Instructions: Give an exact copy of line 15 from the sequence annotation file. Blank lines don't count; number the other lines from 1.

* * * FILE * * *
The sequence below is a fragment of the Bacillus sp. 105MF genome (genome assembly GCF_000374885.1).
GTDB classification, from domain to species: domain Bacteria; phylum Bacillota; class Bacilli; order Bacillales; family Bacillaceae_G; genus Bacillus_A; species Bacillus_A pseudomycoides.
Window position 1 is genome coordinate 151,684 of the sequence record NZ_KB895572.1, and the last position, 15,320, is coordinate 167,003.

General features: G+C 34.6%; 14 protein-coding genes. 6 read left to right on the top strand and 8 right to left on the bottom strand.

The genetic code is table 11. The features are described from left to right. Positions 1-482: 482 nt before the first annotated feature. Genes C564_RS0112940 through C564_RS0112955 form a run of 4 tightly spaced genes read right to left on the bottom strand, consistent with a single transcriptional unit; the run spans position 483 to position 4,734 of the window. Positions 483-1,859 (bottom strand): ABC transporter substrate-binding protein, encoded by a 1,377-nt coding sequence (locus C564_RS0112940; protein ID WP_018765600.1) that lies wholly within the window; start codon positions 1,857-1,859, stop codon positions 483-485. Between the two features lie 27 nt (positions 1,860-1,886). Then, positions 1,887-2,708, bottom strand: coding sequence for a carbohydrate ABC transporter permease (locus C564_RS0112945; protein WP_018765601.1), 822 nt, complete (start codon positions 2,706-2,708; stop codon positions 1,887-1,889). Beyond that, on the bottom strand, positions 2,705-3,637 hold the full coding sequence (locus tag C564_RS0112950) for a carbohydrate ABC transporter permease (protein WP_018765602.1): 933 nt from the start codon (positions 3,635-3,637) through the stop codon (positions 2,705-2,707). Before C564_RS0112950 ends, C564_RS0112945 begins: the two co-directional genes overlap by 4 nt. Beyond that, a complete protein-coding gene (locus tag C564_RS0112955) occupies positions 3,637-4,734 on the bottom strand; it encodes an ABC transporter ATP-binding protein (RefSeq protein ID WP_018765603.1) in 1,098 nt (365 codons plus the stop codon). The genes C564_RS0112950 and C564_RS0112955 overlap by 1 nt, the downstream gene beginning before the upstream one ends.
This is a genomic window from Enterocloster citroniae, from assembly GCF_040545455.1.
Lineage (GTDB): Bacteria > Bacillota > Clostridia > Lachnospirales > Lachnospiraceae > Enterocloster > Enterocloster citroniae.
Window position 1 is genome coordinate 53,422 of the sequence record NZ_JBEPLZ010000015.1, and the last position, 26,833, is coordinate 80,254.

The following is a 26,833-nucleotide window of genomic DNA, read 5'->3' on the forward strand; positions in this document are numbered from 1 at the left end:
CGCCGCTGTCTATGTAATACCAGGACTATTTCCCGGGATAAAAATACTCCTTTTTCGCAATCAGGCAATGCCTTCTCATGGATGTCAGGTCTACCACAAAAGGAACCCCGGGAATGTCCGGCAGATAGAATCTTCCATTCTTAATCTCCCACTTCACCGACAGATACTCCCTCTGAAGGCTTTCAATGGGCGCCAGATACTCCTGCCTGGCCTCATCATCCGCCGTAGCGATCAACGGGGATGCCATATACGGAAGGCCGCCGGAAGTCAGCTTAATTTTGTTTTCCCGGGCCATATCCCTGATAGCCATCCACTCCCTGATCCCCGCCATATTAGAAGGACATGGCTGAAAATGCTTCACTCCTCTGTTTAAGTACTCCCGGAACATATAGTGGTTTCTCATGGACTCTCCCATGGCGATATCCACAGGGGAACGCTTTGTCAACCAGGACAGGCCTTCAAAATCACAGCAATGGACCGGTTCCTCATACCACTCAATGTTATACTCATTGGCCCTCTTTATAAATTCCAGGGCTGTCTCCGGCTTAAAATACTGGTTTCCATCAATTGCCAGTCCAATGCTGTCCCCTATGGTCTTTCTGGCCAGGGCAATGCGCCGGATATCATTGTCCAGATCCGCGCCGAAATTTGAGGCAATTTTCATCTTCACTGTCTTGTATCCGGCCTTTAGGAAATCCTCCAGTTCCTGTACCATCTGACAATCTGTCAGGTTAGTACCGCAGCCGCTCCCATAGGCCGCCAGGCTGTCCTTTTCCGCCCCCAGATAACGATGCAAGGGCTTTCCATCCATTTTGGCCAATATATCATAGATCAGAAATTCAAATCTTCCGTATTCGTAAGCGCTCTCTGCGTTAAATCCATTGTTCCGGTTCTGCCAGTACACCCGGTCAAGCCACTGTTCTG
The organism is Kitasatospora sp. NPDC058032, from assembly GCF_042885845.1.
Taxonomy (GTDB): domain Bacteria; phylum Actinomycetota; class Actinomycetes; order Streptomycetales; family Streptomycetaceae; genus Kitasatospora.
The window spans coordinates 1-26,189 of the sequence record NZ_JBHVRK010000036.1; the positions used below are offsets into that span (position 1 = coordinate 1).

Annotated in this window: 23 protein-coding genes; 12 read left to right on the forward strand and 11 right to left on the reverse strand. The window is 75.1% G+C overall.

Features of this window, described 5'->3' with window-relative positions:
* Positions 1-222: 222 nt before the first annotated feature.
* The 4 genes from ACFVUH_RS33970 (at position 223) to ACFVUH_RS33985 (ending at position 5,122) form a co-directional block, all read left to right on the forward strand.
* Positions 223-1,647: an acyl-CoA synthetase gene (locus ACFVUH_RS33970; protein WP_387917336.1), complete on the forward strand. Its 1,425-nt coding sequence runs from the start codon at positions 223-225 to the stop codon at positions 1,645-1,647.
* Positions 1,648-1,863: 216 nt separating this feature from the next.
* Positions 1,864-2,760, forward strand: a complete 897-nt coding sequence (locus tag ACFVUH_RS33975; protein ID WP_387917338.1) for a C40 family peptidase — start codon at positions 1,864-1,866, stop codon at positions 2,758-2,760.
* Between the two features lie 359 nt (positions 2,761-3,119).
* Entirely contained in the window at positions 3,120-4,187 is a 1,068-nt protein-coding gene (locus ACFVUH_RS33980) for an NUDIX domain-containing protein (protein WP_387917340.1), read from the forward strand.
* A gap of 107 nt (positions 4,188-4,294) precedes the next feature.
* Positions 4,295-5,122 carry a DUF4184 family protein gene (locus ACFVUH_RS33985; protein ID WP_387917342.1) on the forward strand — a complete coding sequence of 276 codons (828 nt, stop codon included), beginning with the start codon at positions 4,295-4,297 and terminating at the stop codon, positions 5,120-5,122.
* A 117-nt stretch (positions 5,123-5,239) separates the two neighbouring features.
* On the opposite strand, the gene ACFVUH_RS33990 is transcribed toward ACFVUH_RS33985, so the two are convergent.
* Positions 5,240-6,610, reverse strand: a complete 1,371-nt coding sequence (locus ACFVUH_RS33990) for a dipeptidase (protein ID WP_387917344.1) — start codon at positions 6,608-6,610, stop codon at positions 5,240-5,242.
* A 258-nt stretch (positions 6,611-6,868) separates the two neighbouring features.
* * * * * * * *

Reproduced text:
Features of this window, described 5'->3' with window-relative positions: